5 Tips to Building a Better Portfolio

If you build it, clients (or employers) will come…
Are you a student looking to show off your skills for some post-graduation job opportunities? Or perhaps you’re a seasoned designer looking to spice up your professional presence in the hopes of attracting new work? Or maybe you’re just plain lost and stumbled upon this by accident, but you’re open to the idea of learning something new because you’re already on this page and committed? Excellent, we’re glad to have you.

An impressive online presence is as crucial as your resume. A portfolio is a visual resume to show potential clients and employers your talent. Like your work, your portfolio should be designed well and carefully thought out. Below, you will find tips and tricks to keep in mind when building your design portfolio.

1. Platform Preference

Starting at the foundation of all portfolios: website building! It’s important to choose the best platform functionally and financially to display your best work. The options listed below are the most common because of their customizable abilities as well as general affordability. The price ranges listed below are indicative of the most likely plans to be used for portfolios. These sites also offer more expensive plans for businesses that need to utilize all the bells and whistles. For this article’s purpose, the prices reflect portfolio usage.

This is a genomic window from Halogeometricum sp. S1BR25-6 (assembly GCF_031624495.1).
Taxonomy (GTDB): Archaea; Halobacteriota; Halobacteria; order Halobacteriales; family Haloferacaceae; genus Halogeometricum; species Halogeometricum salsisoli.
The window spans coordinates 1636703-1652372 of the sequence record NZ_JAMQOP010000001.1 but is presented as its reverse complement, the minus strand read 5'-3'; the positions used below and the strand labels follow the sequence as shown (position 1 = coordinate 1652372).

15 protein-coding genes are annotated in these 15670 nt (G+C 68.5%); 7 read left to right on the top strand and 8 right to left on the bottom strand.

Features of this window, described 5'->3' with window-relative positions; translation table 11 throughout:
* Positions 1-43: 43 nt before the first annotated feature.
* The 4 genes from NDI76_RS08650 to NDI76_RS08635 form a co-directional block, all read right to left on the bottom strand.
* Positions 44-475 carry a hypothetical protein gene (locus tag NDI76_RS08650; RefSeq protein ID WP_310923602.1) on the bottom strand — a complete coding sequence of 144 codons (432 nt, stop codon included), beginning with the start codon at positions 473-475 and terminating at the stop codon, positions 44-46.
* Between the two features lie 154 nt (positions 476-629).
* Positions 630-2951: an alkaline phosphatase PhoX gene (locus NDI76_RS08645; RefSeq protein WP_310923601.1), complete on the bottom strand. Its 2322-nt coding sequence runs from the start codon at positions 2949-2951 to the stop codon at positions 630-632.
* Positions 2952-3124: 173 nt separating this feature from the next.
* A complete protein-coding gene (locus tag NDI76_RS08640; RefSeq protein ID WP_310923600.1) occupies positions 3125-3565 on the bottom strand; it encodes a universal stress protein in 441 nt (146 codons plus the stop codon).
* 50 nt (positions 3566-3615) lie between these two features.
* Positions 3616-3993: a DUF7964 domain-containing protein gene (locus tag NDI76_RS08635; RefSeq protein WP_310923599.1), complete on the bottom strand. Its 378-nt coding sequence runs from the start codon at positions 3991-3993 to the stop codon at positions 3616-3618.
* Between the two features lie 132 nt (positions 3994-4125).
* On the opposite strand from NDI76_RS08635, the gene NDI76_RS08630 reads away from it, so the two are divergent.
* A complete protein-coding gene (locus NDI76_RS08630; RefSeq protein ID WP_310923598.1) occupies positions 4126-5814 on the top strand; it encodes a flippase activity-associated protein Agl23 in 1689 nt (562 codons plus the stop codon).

These sites generally allow you to pick a portfolio template and adjust to your liking- perfect for designers uncomfortable with coding and its nonsensical language. But perhaps you’re one of those unique designers who prides themselves on being able to crack the code and tweak HTML? Congratulations; can’t relate. However, most of these websites also allow for HTML and CSS customization. Coding geeks rejoice!

  • SquareSpace ($12/month): Geared towards creatives, Squarespace offers sleek templates primed and ready for portfolio action. Start with a free 14-Day trial to see if it’s your taste. Unfortunately after your trial has ended, you must commit to a paid plan to keep your site. Student? Squarespace offers 50% off your first full year of Squarespace when you sign up with your school email.
  • Wix ($0-$9/month): Wix offers ample templates for free and unlimited means of customization. You can even alter HTML code. Use it for free or pay to remove their branding. Student? Wix also offers offers 50% off your first full year of Wix when you sign up with your school email.
  • WordPress ($0-$8/month): WordPress is exceptionally customizable and a great platform for showcasing your work. A working knowledge of coding is advised. You can use it for free or pay to remove ads and WordPress branding from your site. Free themes are available as well as premium templates for an additional cost.